It’s not too hard to come up with a list of the benefits of exercising. Restricting the number to five, however, is more difficult because there are so many. Following are the most important to your health and happiness. They are:
Exercise can help you stick around longer
The New York Times reported after two large longevity studies involving 661,000 adult subjects and the results were interesting. In the first study, the subjects were divided into several groups who exercised in varying amounts, from none at all to 25 hours or more. The groups were followed for 14 years, and deaths were noted. Those who did no exercise had the highest risk of death. A little effort reduced the risk by 20 percent. Those that met the exercise guidelines of 150 minutes a week showed a 31 percent drop, and those who tripled the recommendation (450 minutes) did the best: a 39 percent drop. However, beyond that point, there was no further decrease.
The second study, done in Australia and involving 200,000 people, gave similar findings. Those who included strenuous exercise during 30 percent of their routine workout time dropped the death risk by 9 percent when compared to moderate exercisers. Exercisers who spent more than 30 percent of the workout time dropped the risk another 13 percent.
Exercise helps you live a healthier as well as a longer life
A long life should be as active and productive as possible. Good health is the key. Regular exercise is famously recognized as a key prevention as well as healer of many major diseases and conditions. The list of chronic diseases that exercise lowers the risk of is long, according to the CDC. It helps with weight control. Obesity is the cause of many illnesses. Illnesses such as heart disease, stroke, arthritis, some cancers and more have a lowered risk due to exercise. Exercise has been shown to lower the risk of breast, lung, colon and endometrial cancers. It has been credited with a lower risk of hip fractures in the elderly and also with a better quality of life, increased mobility and ease of everyday tasks.
Live longer, healthier and even happier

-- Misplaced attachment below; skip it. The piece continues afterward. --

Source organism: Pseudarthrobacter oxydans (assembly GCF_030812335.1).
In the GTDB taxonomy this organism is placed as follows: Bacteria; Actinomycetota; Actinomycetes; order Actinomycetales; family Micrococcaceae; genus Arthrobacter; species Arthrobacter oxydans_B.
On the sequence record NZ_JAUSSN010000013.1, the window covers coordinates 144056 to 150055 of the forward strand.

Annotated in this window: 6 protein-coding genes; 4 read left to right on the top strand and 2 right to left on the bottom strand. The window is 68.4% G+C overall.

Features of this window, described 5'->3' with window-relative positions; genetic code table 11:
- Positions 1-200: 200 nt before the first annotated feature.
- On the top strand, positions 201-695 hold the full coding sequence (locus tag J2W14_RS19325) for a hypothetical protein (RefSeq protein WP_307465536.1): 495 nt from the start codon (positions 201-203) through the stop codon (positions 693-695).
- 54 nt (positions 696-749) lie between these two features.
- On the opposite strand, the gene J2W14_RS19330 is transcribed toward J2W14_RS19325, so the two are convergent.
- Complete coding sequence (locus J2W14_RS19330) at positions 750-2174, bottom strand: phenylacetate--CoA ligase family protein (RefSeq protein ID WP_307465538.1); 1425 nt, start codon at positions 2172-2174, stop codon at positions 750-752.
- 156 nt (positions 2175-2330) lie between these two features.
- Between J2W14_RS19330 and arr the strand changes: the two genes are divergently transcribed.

In a review of studies on depression done at Harvard University going back to 1981, it was shown that people with mild to moderate depression can be helped by exercise. A study in 1999 compared the use of antidepressant drugs and exercise for lifting the moods of depressed patients. Three groups were given either medication, instructions to exercise or a combination of both. A follow-up showed that the exercisers did as well as the medication group and the effects of the exercise lasted longer.
Exercise activates the endorphins, body chemicals that elevate mood as well as lower pain. Regular exercise helps non-depressed people feel better emotionally as well, boosting self-esteem.
Live longer, healthier, happier and even look better too!
Exercise, of course, controls weight and makes you more fit. However, it can convince you that you look better even if you don’t. A study reported by the University of Florida showed that people who exercise moderately can feel as good about their bodies as trained athletes.
“You would think that if you become more fit that you would experience greater improvements in terms of body image, but that’s not what we found,” said Heather Hausenblas, co-author of the study. “It may be that the requirements to receive the psychological benefits. . . differ substantially from the physical benefits.” Her study reviewed 57 publications and found that people’s self-evaluation of their bodies improved greatly with exercise, even with no obvious benefits.
People with the worst perceptions of their body image don’t exercise much at all. They should know that doing practically any exercise on a regular basis can help, even short periods of low intensity activity.
All that exercise helps you at bedtime
It is well-known that exercise improves energy, and that raises the sex drive. Women who work out have an enhanced arousal level. Men have less problems with erectile dysfunction. After all is said and done, exercisers fall asleep faster and sleep deeper than non-exercisers.
Nevertheless, don’t forget: Exercise can and should be fun, not drudgery. Do activities you like. Get outdoors. Join with friends or family. See it as a challenge to yourself. Set goals, or just enjoy working out.